Euro Bank Notes

Although my site is about Euro Coins, I assume many who are interested in the coins will also have an interest in peripheral issues such as Euro Bank Notes, paper money value, events leading to the introduction of the Euro, countries intending/wanting/waiting to enter the Eurozone etc. and so you have here a page with a few particulars pertaining to Euro Notes.

You will notice that the images displayed all have "specimen" printed across them. Because of the problem of forgery it is difficult to obtain permission to display "clean" images but for the purposes of the page the images displayed are, I think, adequate.

All of the Euro Bank Notes have different versions of the following themes:

  • Front side: Windows and Gateways which are supposed to symbolize the European spirit of openness and cooperation.
  • Reverse Side: Bridges which are supposed to symbolize communication between the people of Europe as well as between Europe and the rest of the world.

The images are deliberately designed not to represent any actual structures and are thus not country specific. The differences between the various designs are in the type of style.

5 Euro Note  - represents a Classical Architectural Style

10 Euro Note - represents a Romanesque Architectural Style

20 Euro Note - represents a Gothic Architectural Style

50 Euro Note - represents a Renaissance Architectural Style

100 Euro Note - represents a Baroque/Rococo Architectural Style

200 Euro Note - represents an Art Noveau Architectural Style

500 Euro Note - represents a Modern Architectural Style

Further features:

  • The 12 stars of the EU are shown on all of the notes.
  • The initials for the European Central Bank appear in 5 different forms: BCE,ECB,EZB,EKTand EKD.These forms cover all of the 11 offocial languages of the EU.

  • A map of Europe is shown. In the left of the bottom bar on the reverse side are some boxes in which are depicted the various overseas territories that have the Euro as their official currency. See EUROZONE for a full list of these territories.


All Euro Notes bear the signature of the president of the European Central Bank.

You can approximately date your note by comparing the signature on it with those in the following table.

Table showing the Presidents of the European Central Bank, their date of tenure and their signatures.

President of European Central Bank Tenure of Presidency Signature
Wim Duissenberg 01.06.1998 to 31.10.2003
Jean-Claude Trichet 01.11.2003 to 31.10.2011
Mario Draghi from 01.11.2011 to present

Two numbers appear on the Euro Notes:

  • One is sort of hidden - in the Euro stars on most notes but within a small rectangle to the left of the Euro stars on the 5 Euro Note.
  • One is printed boldly (twice) of the reverse side of all notes

Let's consider the first of these. (Plating Number)

This is a 6 character alpha numeric - a letter followed by 3 numerals followed by a letter and finally a numeral.

  • The initial letter identifies where the note was printed.
  • The following 3 numerals identify the printing plate used.
  • The next letter identifies the row on the printing plate.
  • The last numeral identfies the column on the printing plate.

Looking at the image on the left we see that this note (a 10 Euro Note) was printed at location R, that it was printed with the very first plate and that it was at the top left hand corner of the plate - A1 = Row1/Column 1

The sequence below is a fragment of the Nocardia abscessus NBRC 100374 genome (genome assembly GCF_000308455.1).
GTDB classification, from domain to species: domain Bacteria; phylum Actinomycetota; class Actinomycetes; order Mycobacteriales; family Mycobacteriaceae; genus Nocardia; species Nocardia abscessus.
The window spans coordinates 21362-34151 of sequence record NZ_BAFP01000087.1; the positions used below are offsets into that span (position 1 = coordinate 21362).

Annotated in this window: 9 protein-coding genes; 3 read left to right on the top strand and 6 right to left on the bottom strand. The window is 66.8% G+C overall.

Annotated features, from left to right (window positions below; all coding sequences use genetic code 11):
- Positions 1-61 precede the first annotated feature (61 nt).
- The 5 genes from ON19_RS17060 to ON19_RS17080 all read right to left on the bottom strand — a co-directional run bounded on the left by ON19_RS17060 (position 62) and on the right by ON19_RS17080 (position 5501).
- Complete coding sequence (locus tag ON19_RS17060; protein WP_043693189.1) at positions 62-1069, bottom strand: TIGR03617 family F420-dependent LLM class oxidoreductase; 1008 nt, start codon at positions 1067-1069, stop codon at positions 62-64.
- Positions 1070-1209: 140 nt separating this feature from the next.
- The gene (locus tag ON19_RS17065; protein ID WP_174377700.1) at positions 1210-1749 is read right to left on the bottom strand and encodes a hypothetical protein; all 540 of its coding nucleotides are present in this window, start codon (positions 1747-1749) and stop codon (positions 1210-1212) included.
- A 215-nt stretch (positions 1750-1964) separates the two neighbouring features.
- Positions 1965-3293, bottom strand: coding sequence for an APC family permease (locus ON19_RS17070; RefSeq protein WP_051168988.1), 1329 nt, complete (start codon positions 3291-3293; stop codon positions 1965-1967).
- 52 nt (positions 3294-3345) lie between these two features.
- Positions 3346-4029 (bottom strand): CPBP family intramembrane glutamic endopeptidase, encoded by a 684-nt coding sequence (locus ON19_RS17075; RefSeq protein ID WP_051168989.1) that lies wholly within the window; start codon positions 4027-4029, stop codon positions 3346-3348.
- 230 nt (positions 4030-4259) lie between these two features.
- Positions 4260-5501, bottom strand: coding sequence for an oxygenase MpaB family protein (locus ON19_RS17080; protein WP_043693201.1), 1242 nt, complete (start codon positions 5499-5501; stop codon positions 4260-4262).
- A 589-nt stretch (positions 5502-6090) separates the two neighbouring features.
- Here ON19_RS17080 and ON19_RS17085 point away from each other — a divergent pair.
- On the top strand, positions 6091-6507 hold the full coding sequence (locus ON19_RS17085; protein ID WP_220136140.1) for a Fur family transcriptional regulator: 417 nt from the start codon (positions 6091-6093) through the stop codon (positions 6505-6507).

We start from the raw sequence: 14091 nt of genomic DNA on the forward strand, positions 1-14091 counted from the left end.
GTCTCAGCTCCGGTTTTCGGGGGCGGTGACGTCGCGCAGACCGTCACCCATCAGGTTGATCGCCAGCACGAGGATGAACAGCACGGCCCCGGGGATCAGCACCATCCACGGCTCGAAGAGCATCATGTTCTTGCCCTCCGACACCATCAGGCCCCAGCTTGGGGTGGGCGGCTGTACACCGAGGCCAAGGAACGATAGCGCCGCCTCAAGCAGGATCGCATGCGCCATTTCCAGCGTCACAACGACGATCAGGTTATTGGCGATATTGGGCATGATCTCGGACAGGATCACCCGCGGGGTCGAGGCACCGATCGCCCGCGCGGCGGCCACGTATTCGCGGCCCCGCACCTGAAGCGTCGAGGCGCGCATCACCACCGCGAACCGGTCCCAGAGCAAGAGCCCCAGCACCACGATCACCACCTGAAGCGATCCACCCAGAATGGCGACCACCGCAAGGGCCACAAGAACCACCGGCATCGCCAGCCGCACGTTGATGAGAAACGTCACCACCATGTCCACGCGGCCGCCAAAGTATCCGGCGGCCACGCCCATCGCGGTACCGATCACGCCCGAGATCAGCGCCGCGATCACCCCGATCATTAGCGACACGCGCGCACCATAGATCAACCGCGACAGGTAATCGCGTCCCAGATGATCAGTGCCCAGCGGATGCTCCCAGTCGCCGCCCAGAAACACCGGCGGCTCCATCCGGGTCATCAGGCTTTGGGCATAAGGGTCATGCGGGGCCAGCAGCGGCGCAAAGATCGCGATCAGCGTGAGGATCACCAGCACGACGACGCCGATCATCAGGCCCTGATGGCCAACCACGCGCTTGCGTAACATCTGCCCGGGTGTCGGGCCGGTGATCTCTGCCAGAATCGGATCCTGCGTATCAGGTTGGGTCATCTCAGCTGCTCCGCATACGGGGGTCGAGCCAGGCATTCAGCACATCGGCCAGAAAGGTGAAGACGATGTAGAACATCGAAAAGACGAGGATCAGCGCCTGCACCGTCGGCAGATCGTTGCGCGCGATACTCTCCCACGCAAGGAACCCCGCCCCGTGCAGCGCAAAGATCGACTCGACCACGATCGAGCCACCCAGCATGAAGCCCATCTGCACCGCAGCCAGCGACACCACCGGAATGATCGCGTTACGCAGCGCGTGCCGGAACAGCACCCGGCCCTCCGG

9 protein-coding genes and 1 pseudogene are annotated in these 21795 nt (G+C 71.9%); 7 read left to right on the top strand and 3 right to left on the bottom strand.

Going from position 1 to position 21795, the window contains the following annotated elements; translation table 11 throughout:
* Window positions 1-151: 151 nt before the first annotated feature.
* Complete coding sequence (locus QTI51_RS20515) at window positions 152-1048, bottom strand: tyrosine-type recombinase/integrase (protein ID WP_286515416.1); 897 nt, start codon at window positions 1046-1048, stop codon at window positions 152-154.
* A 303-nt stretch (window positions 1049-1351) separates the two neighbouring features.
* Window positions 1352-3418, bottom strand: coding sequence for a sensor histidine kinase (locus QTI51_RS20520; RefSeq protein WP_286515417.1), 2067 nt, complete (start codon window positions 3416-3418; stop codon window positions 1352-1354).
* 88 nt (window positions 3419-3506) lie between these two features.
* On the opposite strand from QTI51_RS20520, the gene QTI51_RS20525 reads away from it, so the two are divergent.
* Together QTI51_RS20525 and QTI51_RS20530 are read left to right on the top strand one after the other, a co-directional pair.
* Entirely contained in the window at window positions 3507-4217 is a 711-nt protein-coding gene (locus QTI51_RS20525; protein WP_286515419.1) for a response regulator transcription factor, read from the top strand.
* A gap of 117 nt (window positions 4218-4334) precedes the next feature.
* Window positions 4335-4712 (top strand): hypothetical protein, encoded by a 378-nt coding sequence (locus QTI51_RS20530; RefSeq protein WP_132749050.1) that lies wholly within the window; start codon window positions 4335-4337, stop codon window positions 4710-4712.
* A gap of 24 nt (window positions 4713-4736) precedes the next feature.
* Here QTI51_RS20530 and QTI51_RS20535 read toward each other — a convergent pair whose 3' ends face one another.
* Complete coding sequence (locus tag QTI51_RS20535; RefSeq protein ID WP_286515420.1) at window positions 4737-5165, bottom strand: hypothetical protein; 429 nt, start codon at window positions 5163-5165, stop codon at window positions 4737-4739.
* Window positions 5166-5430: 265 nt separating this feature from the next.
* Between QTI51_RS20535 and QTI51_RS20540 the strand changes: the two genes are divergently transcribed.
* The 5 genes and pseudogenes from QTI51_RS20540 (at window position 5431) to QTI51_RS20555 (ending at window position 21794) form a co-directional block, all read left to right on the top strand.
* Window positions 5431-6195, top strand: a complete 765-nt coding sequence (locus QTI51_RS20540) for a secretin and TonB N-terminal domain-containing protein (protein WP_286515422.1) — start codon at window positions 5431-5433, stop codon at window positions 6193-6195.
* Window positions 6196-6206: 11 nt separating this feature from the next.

Now let's consider the second prominently displayed number. (Unique Serial Number)

Each Euro Note has a unique serial number. This is a twelve character alphanumeric with a leading letter followed by 11 numerals.

The leading letter shows for which central bank the note was issued. (National identification Code).

Note:  a bank note issued by a specific National Bank could well have been printed in another country.

Table showing the relevance of the Plating Code and National Identification Code letters

Country National Identification Code Plating
Austria N F Ă–sterreichische Banknoten und Sicherheitsdruck
Belgium Z T Banque Nationale de Belgique
Cyprus G
Estonia D
Finland L D Setec Oy
France U E F.C.Oberthur
L Banque de France
Germany X P Giesecke & Devrient
R Bundesdruckerei
Greece Y R Bank of Greece
Ireland T K Central Bank of Ireland
Italy S J Instituto Poligrafico e Zecca dello Stato
Luxembourg R
Malta F
Netherlands P G Koninklijke Joh. Enschede
Portugal M U Valora S.A.
Slovakia E
Slovenia H
Spain V M Fábrica Nacional de Moneda y Timbre

From the above table you will see that some countries - France and Germany use two different printers while other countries - e.g. Luxembourg and Malta - do not print any notes.

The design of the Euro Notes ( as with the Euro Coins) was completed after consultation with organizations representing  visibly impaired as well as totally blind people.

Features have been incorporated to enable these people to distinguish between the different notes:

  • All the denominations are of a different size, increasing in size from the smallest (5 Euro) to the largest (500 Euro).
  • Certain features were included to enable those with sensitive fingers to distinguish between the denominations.

Security Features.

The measures taken to thwart the efforts of counterfeiters are legion - at least 30 have been made known by the authorities or discovered by individuals but there are still others the nature of which is kept secret.

To look at these more closely falls outside of the scope of this site but here is a link to an excellent article in Wikipedia which covers the measures against counterfeiting in greater detail and from which I in fact got much of the material for this page.

Return fron Euro Bank Notes to Euro coin Collector.